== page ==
Death Toll For Evangelical Christian Cult Rises to 201; 600 Subjects Still Unaccounted For

Evangelical Christian doomsday cult members were instructed to starve themselves to death so they might meet Jesus, and authorities are still exhuming and attempting to identify victims that were buried in shallow graves in the wilderness of an 800-acre property in southeast Kenya. According to the AP, the dead toll increased to 201 on Saturday. More than 600 people are still unaccounted for. 

How such a thing could happen and how law enforcement officials could have been ignorant of it are among the concerns the nation is currently debating. The question of whether to restrict the freedom of religion that the Kenyan Constitution guarantees is the subject of the discussion. The New York Times examines Kenya's development and what transpired in the Shakahola Forest.


Despite not owning the land, a televangelist advertised it as a haven from the imminent end of the world and sold plots. The pandemic's arrival in 2020 increased Paul Mackenzie's credibility. The daughter of the original landowner recalled that "it was a regular church at first." 

According to a former deputy pastor, Mackenzie's "false prophecies" concerning the end of the world caused that to fall apart. "His main interest became making money, not preaching to the world." In January, Mackenzie claimed to have fresh instructions for the several residents of the property: mass hunger suicide. He reportedly advised kids to "fast in the sun so they would die faster." In March and April, women would follow suit before men. In order to help others "meet Jesus," Mackenzie would stay alive. However, before the end of the world, he would starve to death.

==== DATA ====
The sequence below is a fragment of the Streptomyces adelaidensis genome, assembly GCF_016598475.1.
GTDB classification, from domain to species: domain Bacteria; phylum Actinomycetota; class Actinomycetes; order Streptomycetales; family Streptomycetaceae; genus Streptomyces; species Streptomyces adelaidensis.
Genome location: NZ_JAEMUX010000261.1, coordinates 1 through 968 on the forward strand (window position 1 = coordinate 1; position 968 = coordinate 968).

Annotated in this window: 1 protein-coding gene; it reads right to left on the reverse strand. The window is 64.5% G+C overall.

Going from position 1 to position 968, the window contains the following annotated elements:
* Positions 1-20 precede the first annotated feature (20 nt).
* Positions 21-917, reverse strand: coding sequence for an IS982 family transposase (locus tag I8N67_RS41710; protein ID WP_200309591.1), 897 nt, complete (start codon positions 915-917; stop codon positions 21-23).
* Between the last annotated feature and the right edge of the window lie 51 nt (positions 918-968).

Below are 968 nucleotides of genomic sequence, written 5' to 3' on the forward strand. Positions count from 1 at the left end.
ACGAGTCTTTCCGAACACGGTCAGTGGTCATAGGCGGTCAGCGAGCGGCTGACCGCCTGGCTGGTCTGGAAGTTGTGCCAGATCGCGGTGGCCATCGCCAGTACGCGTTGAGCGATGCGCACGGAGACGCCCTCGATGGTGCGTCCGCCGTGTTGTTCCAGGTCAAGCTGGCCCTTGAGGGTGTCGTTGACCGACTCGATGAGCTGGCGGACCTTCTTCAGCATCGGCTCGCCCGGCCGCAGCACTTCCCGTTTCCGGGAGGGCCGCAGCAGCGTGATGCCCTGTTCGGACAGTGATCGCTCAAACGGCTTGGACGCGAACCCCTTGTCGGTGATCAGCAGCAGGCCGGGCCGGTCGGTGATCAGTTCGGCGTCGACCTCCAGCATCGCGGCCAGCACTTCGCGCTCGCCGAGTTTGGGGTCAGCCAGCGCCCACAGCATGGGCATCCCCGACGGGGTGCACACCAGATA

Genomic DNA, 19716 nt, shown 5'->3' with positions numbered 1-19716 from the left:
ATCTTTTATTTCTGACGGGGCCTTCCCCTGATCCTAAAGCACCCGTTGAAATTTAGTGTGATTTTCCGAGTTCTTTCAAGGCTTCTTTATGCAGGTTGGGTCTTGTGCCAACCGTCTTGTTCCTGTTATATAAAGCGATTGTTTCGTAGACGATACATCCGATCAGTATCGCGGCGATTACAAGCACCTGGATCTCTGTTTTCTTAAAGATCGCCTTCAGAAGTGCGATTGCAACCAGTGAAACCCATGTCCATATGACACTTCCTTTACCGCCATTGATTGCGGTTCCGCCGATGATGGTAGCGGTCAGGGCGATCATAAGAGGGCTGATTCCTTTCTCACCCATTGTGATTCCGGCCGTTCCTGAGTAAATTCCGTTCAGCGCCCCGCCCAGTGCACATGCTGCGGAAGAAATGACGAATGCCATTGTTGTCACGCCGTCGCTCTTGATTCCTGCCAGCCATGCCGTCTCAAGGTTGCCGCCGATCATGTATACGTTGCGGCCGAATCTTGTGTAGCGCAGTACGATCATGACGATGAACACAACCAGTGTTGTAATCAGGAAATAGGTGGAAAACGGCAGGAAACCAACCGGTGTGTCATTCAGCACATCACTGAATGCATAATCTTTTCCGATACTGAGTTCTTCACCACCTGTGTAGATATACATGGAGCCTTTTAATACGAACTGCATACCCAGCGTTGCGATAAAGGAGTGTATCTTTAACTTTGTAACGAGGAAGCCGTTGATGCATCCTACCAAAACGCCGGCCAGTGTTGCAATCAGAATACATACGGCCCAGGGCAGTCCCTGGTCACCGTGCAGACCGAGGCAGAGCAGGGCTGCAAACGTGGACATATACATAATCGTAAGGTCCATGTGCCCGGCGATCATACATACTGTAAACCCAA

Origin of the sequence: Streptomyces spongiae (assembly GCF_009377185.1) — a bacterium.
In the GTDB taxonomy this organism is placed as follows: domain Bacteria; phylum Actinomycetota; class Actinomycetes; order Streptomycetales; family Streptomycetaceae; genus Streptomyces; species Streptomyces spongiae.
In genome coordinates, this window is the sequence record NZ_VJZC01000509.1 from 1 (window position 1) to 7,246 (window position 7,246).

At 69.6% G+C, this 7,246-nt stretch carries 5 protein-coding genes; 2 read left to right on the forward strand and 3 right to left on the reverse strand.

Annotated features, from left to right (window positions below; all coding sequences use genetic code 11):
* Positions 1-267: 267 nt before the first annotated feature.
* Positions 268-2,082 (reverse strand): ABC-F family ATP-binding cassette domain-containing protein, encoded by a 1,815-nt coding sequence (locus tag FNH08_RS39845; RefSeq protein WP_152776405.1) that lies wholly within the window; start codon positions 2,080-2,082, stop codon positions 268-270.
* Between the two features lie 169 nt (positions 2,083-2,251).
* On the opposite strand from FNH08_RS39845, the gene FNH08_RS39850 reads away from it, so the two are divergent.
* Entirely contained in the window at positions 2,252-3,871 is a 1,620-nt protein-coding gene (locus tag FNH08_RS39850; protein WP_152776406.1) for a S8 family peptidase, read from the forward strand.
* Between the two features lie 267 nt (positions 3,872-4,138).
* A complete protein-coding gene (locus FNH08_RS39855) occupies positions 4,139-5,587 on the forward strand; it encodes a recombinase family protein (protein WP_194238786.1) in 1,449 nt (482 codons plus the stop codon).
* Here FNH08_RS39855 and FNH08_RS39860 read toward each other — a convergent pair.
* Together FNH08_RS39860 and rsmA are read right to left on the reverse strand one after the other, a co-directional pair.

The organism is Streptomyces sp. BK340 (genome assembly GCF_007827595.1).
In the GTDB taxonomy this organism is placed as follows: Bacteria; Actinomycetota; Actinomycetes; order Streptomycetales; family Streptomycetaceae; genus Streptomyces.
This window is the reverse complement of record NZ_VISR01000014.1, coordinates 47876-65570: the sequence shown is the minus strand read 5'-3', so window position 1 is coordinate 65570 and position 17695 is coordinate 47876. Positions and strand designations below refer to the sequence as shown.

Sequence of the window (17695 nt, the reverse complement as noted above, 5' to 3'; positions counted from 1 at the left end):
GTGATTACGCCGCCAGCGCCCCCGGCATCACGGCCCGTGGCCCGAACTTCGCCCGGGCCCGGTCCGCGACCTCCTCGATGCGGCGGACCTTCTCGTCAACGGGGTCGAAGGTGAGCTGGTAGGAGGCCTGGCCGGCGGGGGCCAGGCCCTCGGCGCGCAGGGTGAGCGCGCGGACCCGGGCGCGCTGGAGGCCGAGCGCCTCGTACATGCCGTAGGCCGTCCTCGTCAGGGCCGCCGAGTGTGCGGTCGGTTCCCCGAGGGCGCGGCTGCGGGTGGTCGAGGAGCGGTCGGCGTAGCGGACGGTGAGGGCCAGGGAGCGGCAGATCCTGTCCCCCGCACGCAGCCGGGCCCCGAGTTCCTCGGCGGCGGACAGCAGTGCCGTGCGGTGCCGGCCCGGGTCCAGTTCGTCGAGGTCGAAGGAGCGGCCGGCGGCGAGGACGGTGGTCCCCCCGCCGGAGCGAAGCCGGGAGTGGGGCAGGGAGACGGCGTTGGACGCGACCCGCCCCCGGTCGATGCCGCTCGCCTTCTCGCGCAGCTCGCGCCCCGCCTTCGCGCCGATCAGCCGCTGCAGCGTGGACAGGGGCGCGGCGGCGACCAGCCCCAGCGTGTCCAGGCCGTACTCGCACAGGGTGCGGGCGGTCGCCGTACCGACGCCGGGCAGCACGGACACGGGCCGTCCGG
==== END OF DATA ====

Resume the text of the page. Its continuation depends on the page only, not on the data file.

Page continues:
The previously detained Mackenzie is now in police custody. Another evangelical church member stated, "People are very angry and blame Mackenzie, but I blame the government." Many evangelical churches are self-governing entities with only their pastor as a supervisor. 

Given that evangelicals make up half of the country's population, President William Ruto Half, an evangelical himself whose wife is an evangelical preacher, has been reluctant to impose limitations on them. But he has now sought advice from legal professionals and church leaders. An advocate for human rights who visited Shakahola in March wants control. He attempted to assist the people who were dying, but they cursed him. Victor Kaudo remarked, "I wanted these starving folks to survive, but they wanted to die and meet Jesus. What are we to do? Does the right to life transcend freedom of religion? 

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